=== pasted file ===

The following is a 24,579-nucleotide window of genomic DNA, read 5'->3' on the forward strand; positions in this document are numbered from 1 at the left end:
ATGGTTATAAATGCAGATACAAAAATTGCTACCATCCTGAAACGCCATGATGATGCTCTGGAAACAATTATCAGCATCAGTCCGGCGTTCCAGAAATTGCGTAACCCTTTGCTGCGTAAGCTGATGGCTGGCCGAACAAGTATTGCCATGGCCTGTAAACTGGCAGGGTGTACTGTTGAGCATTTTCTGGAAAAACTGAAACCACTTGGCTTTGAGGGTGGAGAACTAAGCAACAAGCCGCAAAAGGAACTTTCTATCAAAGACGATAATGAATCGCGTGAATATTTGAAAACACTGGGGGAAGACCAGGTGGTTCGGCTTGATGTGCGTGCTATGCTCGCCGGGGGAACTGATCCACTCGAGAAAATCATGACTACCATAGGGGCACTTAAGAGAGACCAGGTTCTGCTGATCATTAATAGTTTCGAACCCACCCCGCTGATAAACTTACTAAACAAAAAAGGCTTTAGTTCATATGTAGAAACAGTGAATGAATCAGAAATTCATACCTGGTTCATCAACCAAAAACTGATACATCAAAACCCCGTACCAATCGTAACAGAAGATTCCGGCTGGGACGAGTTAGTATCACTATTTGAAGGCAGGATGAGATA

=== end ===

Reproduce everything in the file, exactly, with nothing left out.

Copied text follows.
The following is a 24,579-nucleotide window of genomic DNA, read 5'->3' on the forward strand; positions in this document are numbered from 1 at the left end:
ATGGTTATAAATGCAGATACAAAAATTGCTACCATCCTGAAACGCCATGATGATGCTCTGGAAACAATTATCAGCATCAGTCCGGCGTTCCAGAAATTGCGTAACCCTTTGCTGCGTAAGCTGATGGCTGGCCGAACAAGTATTGCCATGGCCTGTAAACTGGCAGGGTGTACTGTTGAGCATTTTCTGGAAAAACTGAAACCACTTGGCTTTGAGGGTGGAGAACTAAGCAACAAGCCGCAAAAGGAACTTTCTATCAAAGACGATAATGAATCGCGTGAATATTTGAAAACACTGGGGGAAGACCAGGTGGTTCGGCTTGATGTGCGTGCTATGCTCGCCGGGGGAACTGATCCACTCGAGAAAATCATGACTACCATAGGGGCACTTAAGAGAGACCAGGTTCTGCTGATCATTAATAGTTTCGAACCCACCCCGCTGATAAACTTACTAAACAAAAAAGGCTTTAGTTCATATGTAGAAACAGTGAATGAATCAGAAATTCATACCTGGTTCATCAACCAAAAACTGATACATCAAAACCCCGTACCAATCGTAACAGAAGATTCCGGCTGGGACGAGTTAGTATCACTATTTGAAGGCAGGATGAGATA